I’m currently traveling with my mom in the Canadian Maritimes. This is our first time spending more than about 24 hours alone together, that I can remember. For most of the trip, we’re staying in a little cabin/bungalow on Prince Edward Island, which is just off the water and has an incredible pastoral view with amazing sunsets and no internet. Which is fine, outside of keeping up on 500 words a day. I’m also unbelievably exhausted. For some reason the old shoulder injury has kicked up again and combined with the 4 hour time difference, I’m not nearly as lively as I had intended on being for this trip.
We’ve been spending a good amount of the trip so far driving. First from Nova Scotia where we flew in, over and across the Confederation Bridge to the Island and then over the past 24 hours throughout a lot of the island exploring. Along the way, I’ve been trying intentionally to ask questions about my mom’s family. Her dad had 9 siblings, a few of whom I met and knew a bit, but many I didn’t. Much of my childhood holidays were spent gathered at the homestead with a collection of that side of the family and I’m trying both to learn the stories and to see if the ones I remember are myths or not. This also provides a nice change of topic from politics J.
(Side note: one of those weird amphibian tour vehicles just drove out of the Charlottetown harbor and up onto the boardwalk near where I’m sitting. I’ve never quite understood the appeal of those, for some reason that’s probably totally irrational, it feels like something should either be able to drive in water or on land, but not both.)
Some of the facts of the family I’ve known from childhood questions or family tree assignments. My maternal grandfather was born in 1914, the 8th child and 7th son of German immigrants that migrated from Russia, where they were weavers in 1900. One of my great grandfather’s brother’s had first immigrated and then as soon as he could save up $100 he would send back for another one of the other brother’s to come over. The first generation settled in Quincy and Odessa Washington and began farming. Lena, my grandfather’s oldest sibling and only sister was born in Russia, the first son was either born also in Russia or on the boat over, there’s some debate on that point. After him, followed 8 more boys all born in the US and raised on the homestead they established in 1901 just outside Quincy, Washington. Nearly all the land and the original homestead home as well as the home my grandparents built is still there and owned by the family today. I would imagine my great grandparents’ life was one full of hard work establishing the farm, building the home and other buildings and raising 10 children. That last bit alone seems like quite the feat – she gave birth to her first in 1899 and her last in 1922. Twenty-three years of pregnancy and childbirth combined with immigrating across an ocean and then continent and establishing a farm combined with a weak heart that ultimately claimed her life.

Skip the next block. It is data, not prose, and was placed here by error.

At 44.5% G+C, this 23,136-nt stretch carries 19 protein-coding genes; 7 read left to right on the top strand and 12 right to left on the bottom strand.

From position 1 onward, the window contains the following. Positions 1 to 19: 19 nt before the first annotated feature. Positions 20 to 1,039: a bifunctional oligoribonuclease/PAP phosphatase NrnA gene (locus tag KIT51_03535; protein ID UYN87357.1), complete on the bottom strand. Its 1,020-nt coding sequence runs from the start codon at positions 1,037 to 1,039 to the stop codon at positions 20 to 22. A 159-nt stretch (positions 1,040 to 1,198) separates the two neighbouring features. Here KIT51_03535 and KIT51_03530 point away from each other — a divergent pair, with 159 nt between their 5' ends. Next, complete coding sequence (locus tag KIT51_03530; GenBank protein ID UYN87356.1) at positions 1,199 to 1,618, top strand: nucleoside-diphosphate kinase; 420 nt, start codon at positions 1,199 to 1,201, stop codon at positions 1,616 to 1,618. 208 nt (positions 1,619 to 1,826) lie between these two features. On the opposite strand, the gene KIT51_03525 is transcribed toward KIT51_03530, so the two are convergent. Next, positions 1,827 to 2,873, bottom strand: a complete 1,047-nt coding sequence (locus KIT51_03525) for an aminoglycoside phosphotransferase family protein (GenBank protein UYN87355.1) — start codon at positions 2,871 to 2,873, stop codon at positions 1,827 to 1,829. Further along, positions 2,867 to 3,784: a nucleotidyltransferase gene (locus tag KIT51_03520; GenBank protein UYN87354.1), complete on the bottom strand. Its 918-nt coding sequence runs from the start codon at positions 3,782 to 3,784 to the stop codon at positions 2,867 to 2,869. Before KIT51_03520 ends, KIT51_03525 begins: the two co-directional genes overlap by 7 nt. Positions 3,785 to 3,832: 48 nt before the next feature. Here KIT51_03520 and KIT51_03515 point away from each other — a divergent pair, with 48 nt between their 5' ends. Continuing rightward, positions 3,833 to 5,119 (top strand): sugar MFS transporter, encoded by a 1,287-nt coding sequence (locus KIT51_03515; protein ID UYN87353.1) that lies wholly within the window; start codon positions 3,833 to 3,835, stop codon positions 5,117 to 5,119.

Using the ‘free write’ form of the writing challenge seems as good a way as any other to try to record a bit of the family history I’m trying to pick up and not forget. At least for the time being. Later this month, the husband and I are going to spend a couple days on the other side of Canada with my grandfather’s last living brother and I’m looking forward to learning more stories at that point.